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If $y=\sec \left( {{\tan }^{-1}}x \right)$, then find the value of $\dfrac{dy}{dx}$ .
(a) $\dfrac{x}{\sqrt{1+{{x}^{2}}}}$
(b) $x\sqrt{1+{{x}^{2}}}$
(c) $\sqrt{1+{{x}^{2}}}$
(d) $\dfrac{1}{\sqrt{1+{{x}^{2}}}}$
(e) $\dfrac{x}{1+{{x}^{2}}}$

Answer
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Hint: Consider ‘y’ as composite function of f(g(x)) where f(x) is $\sec x$ and g(x) is ${{\tan }^{-1}}x$ and then use the identity
$\dfrac{d}{dx}\left( f\left( g\left( x \right) \right) \right)={{f}^{'}}\left( g\left( x \right) \right)\times {{g}^{'}}\left( x \right)$
Where ${{f}^{'}}\left( g\left( x \right) \right)$ is differentiation of f(x) keeping g(x) as it is and $g'(x)$ means differentiating g(x) irrespective of f(x).

“Complete step-by-step answer:”

We are given with the function
$y=\sec \left( {{\tan }^{-1}}x \right)$
Now we are asked to find $\left( \dfrac{dy}{dx} \right)$ which means we have to differentiate ‘y’ with respect to ‘x’.
Let us consider two functions f(x) and g(x) where f(x) be $\sec x$ and g(x) be ${{\tan }^{-1}}x$.
So we can write,
$y=\sec \left( {{\tan }^{-1}}x \right)$ as $y=f\left( g\left( x \right) \right)$
Now we have to differentiate ‘y’ with respect to ‘x’ using the identity,
$\dfrac{d}{dx}\left( f\left( g\left( x \right) \right) \right)=f'\left( g\left( x \right) \right)\times g'\left( x \right)$
Here \[f'\left( g\left( x \right) \right)\] means differentiating f(x) keeping g(x) constant and here $g'\left( x \right)$ means differentiating g(x) independently irrespective of f(x).
So by using the formula which are,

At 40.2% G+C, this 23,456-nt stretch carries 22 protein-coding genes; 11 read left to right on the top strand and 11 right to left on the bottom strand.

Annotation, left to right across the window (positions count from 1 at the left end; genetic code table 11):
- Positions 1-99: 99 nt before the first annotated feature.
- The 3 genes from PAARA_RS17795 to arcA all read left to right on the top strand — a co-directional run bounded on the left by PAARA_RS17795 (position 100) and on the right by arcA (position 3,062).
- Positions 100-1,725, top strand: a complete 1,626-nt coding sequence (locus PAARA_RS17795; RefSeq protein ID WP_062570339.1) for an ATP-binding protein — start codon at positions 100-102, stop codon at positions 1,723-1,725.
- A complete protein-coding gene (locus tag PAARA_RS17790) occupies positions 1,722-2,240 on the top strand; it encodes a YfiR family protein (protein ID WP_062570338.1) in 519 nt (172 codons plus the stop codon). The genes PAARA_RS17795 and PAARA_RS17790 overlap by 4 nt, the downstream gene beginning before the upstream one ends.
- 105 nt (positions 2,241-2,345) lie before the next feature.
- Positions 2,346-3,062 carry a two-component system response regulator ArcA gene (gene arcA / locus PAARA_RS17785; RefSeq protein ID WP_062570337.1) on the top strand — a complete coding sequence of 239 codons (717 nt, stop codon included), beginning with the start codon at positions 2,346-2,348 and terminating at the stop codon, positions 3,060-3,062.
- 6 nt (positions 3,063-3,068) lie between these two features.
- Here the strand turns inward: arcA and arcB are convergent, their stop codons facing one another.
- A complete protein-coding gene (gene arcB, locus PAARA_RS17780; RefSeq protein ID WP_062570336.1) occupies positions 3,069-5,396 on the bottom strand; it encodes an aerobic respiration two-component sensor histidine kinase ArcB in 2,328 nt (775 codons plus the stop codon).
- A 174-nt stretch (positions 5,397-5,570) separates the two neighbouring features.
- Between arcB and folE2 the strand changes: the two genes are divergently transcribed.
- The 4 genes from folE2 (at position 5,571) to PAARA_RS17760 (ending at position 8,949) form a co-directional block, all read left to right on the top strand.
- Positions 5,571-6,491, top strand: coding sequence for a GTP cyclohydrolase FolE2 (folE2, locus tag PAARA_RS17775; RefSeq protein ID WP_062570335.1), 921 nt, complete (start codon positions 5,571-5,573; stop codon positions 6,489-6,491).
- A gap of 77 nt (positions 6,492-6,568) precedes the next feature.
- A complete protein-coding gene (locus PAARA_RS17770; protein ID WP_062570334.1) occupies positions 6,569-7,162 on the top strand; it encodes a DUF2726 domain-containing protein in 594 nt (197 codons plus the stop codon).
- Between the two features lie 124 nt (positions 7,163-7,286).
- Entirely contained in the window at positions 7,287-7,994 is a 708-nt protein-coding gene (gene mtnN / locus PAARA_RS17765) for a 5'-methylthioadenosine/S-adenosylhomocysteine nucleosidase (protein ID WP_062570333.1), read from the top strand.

$\dfrac{d}{dx}\left( \sec x \right)=\sec x\tan x$, $\dfrac{d}{dx}\left( {{\tan }^{-1}}x \right)=\dfrac{1}{1+{{x}^{2}}}$
We get,
\[~\dfrac{dy}{dx}=\sec \left( {{\tan }^{-1}}x \right).\tan \left( {{\tan }^{-1}}x \right).\dfrac{1}{\left( 1+{{x}^{2}} \right)}..........(i)\]
Now here we can use the identity,
$\begin{align}
  & \tan \left( {{\tan }^{-1}}x \right)=x \\
 & \sec \left( {{\tan }^{-1}}x \right)=\sqrt{1+{{x}^{2}}} \\
\end{align}$
By using these identities, equation (i) can be written as
$\dfrac{dy}{dx}=\sqrt{1+{{x}^{2}}}.x.\dfrac{1}{1+{{x}^{2}}}$
By rationalizing the above equation, we get
$\Rightarrow \dfrac{dy}{dx}=\dfrac{x}{\sqrt{1+{{x}^{2}}}}$
Therefore this is the required differentiation.
Hence the correct answer is option (a).

Note: There is alternative way of solving the problem is by converting $y=\sec \left( {{\tan }^{-1}}x \right)$ as $y=\sqrt{1+{{x}^{2}}}$ and using $f\left( x \right)=\sqrt{x}$ and $g\left( x \right)=\left( 1+{{x}^{2}} \right)$ . Thus solving same by the identity
$\dfrac{d}{dx}\left( f\left( g\left( x \right) \right) \right)={{f}^{'}}\left( g\left( x \right) \right)\times {{g}^{'}}\left( x \right)$ to get desired result.